The book is serious. It is serious in the beautiful way that the author is comitted to and passionate about her subject. The book is hearty in size (certainly no shortage of information there) and the recipes are quite simple while still offering something unique. The book is divided by broad families of vegetable, and through text and recipes, shows how herbs and complimenting vegetables pair well or can be used interchangably. Heidi wrote a perfect description here. Madison has a long standing reputation in vegetarian cooking, and this book stands as further reference that the woman knows her plant based foods. The front flap says "a masterwork from America's leading authority on vegetarian cooking" - that's really all the introduction it needs.

This recipe comes in two parts in the book. First, I ran across the suggestion in the chapter involving buckwheat, seeing as soba noodles are made of buckwheat flour (at least in part). The recipe suggested tossing the noodles with the kale and slivered brussel sprout salad written in the cabbage family chapter. The thing about me and noodles, is that I like my vegetable:noodle ratio 2:1. I basically like a little bit of noodle in my salad. So when the recipe hinged on the salad recipe that you then toss with noodles, it sounded like I could have exactly what I wanted. The salad on its own is perfect, the addition of noodles classify it as a meal, either way this is a wonderful, quick dish.



Recipe adapted from Deborah Madison:Vegetable Literacy

The recipe originally calls for 4 brussels, but I wanted to finish up the bunch I had. I ended up using around 10 and discarding the tough core. There is enough dressing to bulk up the greens here, so the recipe below reflects that change. 

  • 1 bunch tuscan kale
  • 5 tsp. toasted sesame oil
  • 10 brussels sprouts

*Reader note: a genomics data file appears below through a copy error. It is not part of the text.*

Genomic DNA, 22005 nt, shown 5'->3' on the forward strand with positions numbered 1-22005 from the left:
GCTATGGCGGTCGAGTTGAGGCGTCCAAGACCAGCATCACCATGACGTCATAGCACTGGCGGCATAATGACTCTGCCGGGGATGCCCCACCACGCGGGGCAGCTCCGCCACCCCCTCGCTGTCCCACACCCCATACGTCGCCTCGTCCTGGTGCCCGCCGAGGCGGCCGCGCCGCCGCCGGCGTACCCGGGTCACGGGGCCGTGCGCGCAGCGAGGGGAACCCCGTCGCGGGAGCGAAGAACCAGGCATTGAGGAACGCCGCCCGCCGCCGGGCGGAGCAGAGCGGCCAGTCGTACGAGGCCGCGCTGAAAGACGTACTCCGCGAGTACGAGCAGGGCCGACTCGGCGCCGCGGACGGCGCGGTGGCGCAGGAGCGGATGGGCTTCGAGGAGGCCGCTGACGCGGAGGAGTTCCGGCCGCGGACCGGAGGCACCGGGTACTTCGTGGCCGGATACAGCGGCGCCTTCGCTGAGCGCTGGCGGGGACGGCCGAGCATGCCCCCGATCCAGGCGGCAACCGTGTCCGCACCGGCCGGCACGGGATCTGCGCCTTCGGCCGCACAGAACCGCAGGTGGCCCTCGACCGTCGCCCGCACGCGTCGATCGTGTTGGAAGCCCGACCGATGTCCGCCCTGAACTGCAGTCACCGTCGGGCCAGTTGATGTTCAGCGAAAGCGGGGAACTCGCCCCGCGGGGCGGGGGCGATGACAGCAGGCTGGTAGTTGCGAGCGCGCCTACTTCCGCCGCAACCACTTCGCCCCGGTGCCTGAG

• 1 plump clove garlic
  • 1 Tbsp. rice vinegar
  • 1 tsp. low sodium soy sauce
  • 2 Tbsp. toasted sesame seeds (white or black)
  • 2 pinches red pepper flakes
  • 4-8 oz. soba noodles
  • 4 slivered green onions, for garnish

Slice the kale leaves from their stems and discard the stems. Working in batches, stack the leaves, roll them up tightly lengthwise, and then thinly slice them crosswise into narrow ribbons. Put the ribbons in a large bowl with 1 tsp. of the sesame oil and 1/4 tsp. salt. Massage the leaves with your hands until they glisten.

Discard any funky outer leaves from the brussels sprouts. Slice them paper thin (mandoline works best) then toss them with the kale.

Pound the garlic until smooth in a small mortar (I used a bowl and minced the garlic fine). Stir in the vinegar, remaining sesame oil and soy sauce. Pour the dressing over the greens and toss well. This much can be done in advance and kept in the fridge until ready to serve, or enjoyed alone as a salad.

Bring the water to a boil. When starting the noodles, finish the salad with the sesame seeds, pepper flakes and green onions. Cook the noodles according to package instructions and drain well. Toss the noodles with the greens. The noodle salad can be served warm or cold.

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Entrée, Soup, Spring, Winter


I started writing a post about spicy chiles. I babbled about how I have made inedible food by underestimating the heat of tiny peppers - a lesson it seems you learn once per chile. That was the short of it because really I just want you to read this article: How to Love What you Do.